adjective see crowd-pleaser
noun Date: 1823 the quality or state of being crowded
noun Etymology: alteration of crud curd Date: 1820 a Scottish cottage cheese that is partially cooked
noun (plural crowfeet) Date: 14th century 1. plural usually crowfoots any of numerous plants having leaves with cleft lobes; especially buttercup 2. crow's-foot 1 — ...
noun Date: 1562 dialect England a person employed to scare off crows
I. noun Usage: often attributive Etymology: Middle English coroune, crowne, from Anglo-French corone, from Latin corona wreath, crown, from Greek korōnē culmination, ...
crown colony
noun Usage: often capitalized both Cs Date: 1828 a British colony over which the Crown retains some control
crown court
noun Date: 1827 a court in England and Wales that exercises jurisdiction over matters formerly heard by the quarter sessions and criminal matters formerly heard by the courts ...
crown gall
noun Date: 1900 a disease that affects many species of plants and is caused by a bacterium (Agrobacterium tumefaciens) which forms tumorous enlargements usually just below the ...
crown glass
noun Date: 1706 1. a glass blown and whirled into the form of a disk with a center lump left by the worker's rod 2. alkali-lime silicate optical glass having relatively low ...
crown jewel
noun Date: 1649 1. plural the jewels (as crown and scepter) belonging to a sovereign's regalia 2. the most attractive or valuable one of a collection or group
crown land
noun Date: 1613 1. land belonging to the crown and yielding revenues that the reigning sovereign is entitled to 2. public land in some British dominions or colonies
crown molding
noun Date: 1946 molding that crowns a surface or structure; especially molding that runs between the top of an internal wall and a ceiling
crown of thorns
Date: 1964 a starfish (Acanthaster planci) of the Pacific region that is covered with long spines and feeds on coral polyps sometimes causing destruction of coral reefs — ...
crown prince
noun Date: 1791 1. a male heir apparent to a crown or throne 2. one prepared or favored to fill a prospective position
crown princess
noun Date: 1863 1. the wife of a crown prince 2. a female heir apparent or heir presumptive to a crown or throne
crown roast
noun Date: circa 1909 a fancy roast of lamb, veal, or pork made from the rib portions of two loins skewered together at the ends to form a circle
crown rust
noun Date: circa 1899 a leaf rust of oats and other grasses that is caused by a fungus (Puccinia coronata) and is characterized by rounded light-orange uredinia and buried telia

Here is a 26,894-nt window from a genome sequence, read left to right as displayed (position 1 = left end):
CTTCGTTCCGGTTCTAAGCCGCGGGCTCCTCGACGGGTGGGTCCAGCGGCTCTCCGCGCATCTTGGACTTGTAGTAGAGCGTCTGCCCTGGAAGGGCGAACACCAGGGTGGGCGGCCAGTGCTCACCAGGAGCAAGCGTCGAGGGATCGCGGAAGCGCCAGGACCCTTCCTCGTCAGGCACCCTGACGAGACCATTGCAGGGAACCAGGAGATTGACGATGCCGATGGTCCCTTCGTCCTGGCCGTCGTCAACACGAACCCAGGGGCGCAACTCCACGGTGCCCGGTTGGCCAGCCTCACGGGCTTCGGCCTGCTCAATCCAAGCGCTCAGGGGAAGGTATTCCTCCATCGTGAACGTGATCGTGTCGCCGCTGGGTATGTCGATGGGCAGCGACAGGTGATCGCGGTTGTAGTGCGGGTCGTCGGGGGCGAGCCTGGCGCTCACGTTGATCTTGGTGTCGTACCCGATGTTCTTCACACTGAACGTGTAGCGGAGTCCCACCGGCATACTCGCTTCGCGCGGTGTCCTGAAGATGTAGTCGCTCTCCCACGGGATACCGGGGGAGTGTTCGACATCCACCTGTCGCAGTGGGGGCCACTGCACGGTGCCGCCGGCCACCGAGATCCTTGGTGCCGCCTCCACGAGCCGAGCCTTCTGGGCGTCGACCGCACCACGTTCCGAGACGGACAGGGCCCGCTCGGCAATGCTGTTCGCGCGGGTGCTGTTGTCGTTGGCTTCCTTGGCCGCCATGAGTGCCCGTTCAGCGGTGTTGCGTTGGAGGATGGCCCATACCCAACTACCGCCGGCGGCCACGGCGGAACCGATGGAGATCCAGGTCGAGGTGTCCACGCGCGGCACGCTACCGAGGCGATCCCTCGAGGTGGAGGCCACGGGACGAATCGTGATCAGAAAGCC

crown vetch
noun Date: circa 1900 a Eurasian herb (Coronilla varia) of the legume family that is naturalized in the eastern United States and has umbels of pink-and-white flowers and ...
crown-of-thorns starfish
see crown of thorns
adjective see crown I
noun Etymology: Middle English, alteration of coroner Date: 14th century dialect chiefly England coroner
noun Date: 15th century archaic coronet
adjective see crown I
noun Date: 1822 any of a series of steps at the top of a gable wall • crowstepped adjective
adjective see crowstep
geographical name borough of S Greater London, England population 299,600
Crozet Islands
geographical name islands S Indian Ocean WNW of Kerguelen; a French dependency
variant of crosier
I. noun (plural CRTs or CRT's) Date: 1941 cathode-ray tube; also a display device incorporating a cathode-ray tube II. abbreviation carrier route
plural of crux
adjective Etymology: French, from Latin cruc-, crux cross Date: 1706 1. archaic cruciform 2. a. important or essential as resolving a crisis ; decisive b. marked by ...
adverb Date: 1879 1. in a crucial manner 2. very importantly
noun see crucian carp
crucian carp
noun Etymology: modification of Low German karuse, from Middle Low German karusse, perhaps of Baltic origin; akin to Lithuanian karušis carp Date: 1836 a European cyprinid ...
adjective Etymology: New Latin cruciatus, from Latin cruc-, crux Date: 1826 cross-shaped ; cruciform
cruciate ligament
noun Date: circa 1934 either of two ligaments in the knee joint which cross each other from femur to tibia; especially anterior cruciate ligament
noun Etymology: Middle English corusible, from Medieval Latin crucibulum earthen pot for melting metals Date: 15th century 1. a vessel of a very refractory material (as ...
crucible steel
noun Date: 1868 hard cast steel made in pots that are lifted from the furnace before the metal is poured into molds
noun Etymology: Late Latin, from Latin cruc-, crux + -fer Date: 1574 1. one who carries a cross especially at the head of an ecclesiastical procession 2. any of a family ...
adjective see crucifer
noun see crucify